So maybe not an everyday training product but something for the arsenal on big event days.
If this is designed for big efforts how should we test it?
Always use and become comfortable with any sports nutrition you use in training before using it in a big event. While it is designed for really hard and long days, you can use less of it on easier days just to get familiar with the taste and get a feel for how it impacts performance. Ultimately, this drink was designed to replace food when it’s not possible to eat food. It’s not just for extraordinary days.
What is the texture and taste like?
The viscosity is very close to plain water when fully dissolved, we think having something that is highly caloric that isn’t sticky, overly sweet, or thick is great option for athletes.
If I heat it up to consume warm will that effect the structure and use of this? What about Freezing it?
The structure changes as soon as digestion begins and glucose molecules begin breaking off of it like passengers getting out of a car. But, because of its larger more complex structure, the digestion is slower and more steady. So instead of 16 cars showing up at the gates of Disneyland and 4 people getting out of each car through one door at once to cause a huge line that put pressure at the ticket line, HBCD gives us one bus with 64 people on it that lets each person off one at a time through one door. This reduces pressure at the ticket line as individual people or glucose sugars are let into the body (aka Disneyland).
It depends on the temperature. If you boil it, the structure may change. But, at normal bottle temp it will not change without the digestive enzymes amylase and glucosidase.
We would suggest trying it heated (not boiled) and seeing how it compares for you when not heated, if it did begin to breakdown earlier heated it would worst-case sit in the stomach longer. - which for some people might be ok and for some might cause GI distress.
Superfuel can be frozen, the only way to damage the cluster dextrin/damage the bonds is with a lot of heat/ or the enzymes amylase and glucosidase.
1. Takata, H., Takaha, T., Nakamura, H., Fujii, K., OKADA, S., Takagi, M., &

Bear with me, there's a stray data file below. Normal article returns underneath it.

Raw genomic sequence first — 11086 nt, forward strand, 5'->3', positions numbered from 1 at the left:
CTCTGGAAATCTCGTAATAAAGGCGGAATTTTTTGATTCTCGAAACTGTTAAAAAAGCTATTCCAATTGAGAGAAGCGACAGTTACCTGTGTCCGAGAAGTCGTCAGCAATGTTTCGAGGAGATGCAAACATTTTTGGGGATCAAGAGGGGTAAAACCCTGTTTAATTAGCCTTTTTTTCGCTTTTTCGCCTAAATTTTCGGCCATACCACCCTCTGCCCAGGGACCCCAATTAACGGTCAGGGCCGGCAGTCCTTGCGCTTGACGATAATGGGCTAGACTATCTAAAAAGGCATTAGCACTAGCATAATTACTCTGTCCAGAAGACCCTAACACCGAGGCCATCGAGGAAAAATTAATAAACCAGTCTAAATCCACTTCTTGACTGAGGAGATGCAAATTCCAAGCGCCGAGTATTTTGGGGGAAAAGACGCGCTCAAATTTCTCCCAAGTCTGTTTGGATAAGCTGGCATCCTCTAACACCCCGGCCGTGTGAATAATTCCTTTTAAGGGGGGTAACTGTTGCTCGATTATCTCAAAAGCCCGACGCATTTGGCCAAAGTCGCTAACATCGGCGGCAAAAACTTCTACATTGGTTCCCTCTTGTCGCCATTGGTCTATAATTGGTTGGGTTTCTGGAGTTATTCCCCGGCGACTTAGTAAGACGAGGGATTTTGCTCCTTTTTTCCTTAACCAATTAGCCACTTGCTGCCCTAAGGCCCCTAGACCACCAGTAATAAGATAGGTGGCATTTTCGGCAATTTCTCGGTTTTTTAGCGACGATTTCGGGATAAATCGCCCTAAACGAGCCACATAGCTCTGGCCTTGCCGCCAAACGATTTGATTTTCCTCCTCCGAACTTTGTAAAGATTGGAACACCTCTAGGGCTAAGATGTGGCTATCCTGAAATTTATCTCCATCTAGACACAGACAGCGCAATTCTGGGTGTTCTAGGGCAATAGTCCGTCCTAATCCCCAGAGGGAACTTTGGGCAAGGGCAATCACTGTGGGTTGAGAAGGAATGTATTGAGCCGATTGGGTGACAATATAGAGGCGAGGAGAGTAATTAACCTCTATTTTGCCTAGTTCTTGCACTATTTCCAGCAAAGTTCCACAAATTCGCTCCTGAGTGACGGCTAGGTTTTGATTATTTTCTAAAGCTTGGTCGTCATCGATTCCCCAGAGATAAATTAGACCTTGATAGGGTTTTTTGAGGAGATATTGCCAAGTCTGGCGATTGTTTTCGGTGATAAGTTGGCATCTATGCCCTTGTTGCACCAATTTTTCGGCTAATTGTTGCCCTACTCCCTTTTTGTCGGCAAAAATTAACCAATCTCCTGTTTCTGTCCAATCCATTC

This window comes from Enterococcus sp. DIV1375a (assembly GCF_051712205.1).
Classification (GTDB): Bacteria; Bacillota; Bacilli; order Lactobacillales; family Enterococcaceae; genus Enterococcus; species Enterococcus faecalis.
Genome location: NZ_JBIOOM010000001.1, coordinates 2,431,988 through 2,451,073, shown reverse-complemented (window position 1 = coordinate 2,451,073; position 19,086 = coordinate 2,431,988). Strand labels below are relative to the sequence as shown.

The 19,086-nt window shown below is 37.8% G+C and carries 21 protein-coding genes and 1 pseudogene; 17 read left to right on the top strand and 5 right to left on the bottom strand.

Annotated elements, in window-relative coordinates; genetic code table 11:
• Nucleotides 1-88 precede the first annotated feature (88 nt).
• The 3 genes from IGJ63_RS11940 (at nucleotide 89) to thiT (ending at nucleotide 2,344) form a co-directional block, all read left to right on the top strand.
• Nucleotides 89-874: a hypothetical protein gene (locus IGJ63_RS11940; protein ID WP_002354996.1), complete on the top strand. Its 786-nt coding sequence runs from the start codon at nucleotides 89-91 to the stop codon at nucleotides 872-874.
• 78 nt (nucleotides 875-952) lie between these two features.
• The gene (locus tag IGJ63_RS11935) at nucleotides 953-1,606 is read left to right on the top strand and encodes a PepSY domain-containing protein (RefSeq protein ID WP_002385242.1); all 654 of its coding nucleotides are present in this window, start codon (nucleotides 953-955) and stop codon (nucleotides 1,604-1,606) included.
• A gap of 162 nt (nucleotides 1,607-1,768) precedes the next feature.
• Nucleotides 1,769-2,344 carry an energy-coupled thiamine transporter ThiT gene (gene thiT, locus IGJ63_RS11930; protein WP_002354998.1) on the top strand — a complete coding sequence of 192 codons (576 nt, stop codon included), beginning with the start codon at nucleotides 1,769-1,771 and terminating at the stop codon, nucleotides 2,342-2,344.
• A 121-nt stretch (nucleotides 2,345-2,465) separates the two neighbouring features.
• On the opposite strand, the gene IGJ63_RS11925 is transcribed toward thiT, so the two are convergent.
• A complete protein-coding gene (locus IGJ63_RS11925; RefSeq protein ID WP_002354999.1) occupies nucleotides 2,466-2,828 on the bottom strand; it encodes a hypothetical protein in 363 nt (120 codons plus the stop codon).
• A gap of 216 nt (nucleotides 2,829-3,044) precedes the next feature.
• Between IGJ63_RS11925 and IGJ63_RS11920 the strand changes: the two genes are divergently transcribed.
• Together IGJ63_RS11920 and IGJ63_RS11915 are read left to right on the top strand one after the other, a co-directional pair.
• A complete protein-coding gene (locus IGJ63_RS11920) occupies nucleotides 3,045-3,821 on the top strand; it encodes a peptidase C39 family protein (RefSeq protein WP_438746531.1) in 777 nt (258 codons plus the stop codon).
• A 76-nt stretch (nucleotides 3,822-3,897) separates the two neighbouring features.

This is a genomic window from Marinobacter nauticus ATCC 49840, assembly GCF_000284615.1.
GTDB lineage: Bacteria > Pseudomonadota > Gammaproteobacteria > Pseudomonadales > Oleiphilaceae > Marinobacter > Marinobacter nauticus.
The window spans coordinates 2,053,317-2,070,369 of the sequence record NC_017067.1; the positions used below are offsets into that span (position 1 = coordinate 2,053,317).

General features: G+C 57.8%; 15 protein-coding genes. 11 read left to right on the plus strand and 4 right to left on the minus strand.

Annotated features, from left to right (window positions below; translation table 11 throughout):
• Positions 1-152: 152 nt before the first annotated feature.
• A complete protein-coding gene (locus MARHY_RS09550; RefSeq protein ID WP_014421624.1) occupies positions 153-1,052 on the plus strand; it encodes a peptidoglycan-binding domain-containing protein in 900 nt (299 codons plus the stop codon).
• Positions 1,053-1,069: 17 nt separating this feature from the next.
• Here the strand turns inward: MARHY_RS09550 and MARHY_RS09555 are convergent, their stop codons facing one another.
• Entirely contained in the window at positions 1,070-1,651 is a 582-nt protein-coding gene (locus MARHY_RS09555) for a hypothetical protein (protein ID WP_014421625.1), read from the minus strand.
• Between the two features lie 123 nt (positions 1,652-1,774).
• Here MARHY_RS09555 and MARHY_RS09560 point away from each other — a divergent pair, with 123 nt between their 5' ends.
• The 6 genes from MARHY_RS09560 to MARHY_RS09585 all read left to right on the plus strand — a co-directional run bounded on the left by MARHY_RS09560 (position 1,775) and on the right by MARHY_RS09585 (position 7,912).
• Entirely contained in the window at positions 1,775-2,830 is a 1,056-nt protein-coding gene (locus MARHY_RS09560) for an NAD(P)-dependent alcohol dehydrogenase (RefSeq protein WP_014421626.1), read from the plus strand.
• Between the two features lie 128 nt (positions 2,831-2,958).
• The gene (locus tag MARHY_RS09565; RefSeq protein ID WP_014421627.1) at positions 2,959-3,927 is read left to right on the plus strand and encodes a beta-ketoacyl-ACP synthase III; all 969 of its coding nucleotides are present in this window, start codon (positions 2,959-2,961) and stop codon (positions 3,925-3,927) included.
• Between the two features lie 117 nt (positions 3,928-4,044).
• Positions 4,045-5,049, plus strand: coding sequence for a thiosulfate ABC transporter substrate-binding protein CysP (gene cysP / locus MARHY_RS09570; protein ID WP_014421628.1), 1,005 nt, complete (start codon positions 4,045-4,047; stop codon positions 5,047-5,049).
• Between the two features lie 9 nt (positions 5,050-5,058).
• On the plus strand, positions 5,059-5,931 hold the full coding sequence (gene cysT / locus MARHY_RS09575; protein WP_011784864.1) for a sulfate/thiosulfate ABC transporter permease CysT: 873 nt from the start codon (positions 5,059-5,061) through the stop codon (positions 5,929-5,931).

Imanaka, T. (1996). Production and some properties of a dextrin with a narrow
size distribution by the cyclization reaction of branching enzyme. Journal of
Fermentation and Bioengineering, 84(2), 119–123. http://doi.org/10.1016/S0922-
2. Lee, B.-H., Yan, L., Phillips, R. J., Reuhs, B. L., Jones, K., Rose, D. R., et al.
(2013). Enzyme-Synthesized Highly Branched Maltodextrins Have Slow Glucose
Generation at the Mucosal α-Glucosidase Level and Are Slowly Digestible In
Vivo. PloS One, 8(4), e59745. http://doi.org/10.1371/journal.pone.0059745
3. Osmolality measures made using an EliTech Vapro® Vapor Pressure
Osmometer at the Applied Exercise Science Laboratory at the University of
Colorado at Boulder, 2020.
4. Shiraki, T., Kometani, T., Yoshitani, K., Takata, H., & Nomura, T. (2015).
Evaluation of Exercise Performance with the Intake of Highly Branched Cyclic
Dextrin in Athletes. Food Science and Technology Research, 21(3), 499–502.
5. Takii, H., Ishihara, K., Kometani, T., Okada, S., & Fushiki, T. (2014).
Enhancement of Swimming Endurance in Mice by Highly Branched Cyclic
Dextrin. Bioscience, Biotechnology, and Biochemistry, 63(12), 2045–2052.
6. Takii, H., Kometani, T., Nishimura, T., Kuriki, T., & Fushiki, T. (2007). A Sports
Drink Based on Highly Branched Cyclic Dextrin Generates Few Gastrointestinal
Disorders in Untrained Men during Bicycle Exercise. Food Science and
Technology Research, 10(4), 428–431. http://doi.org/10.3136/fstr.10.428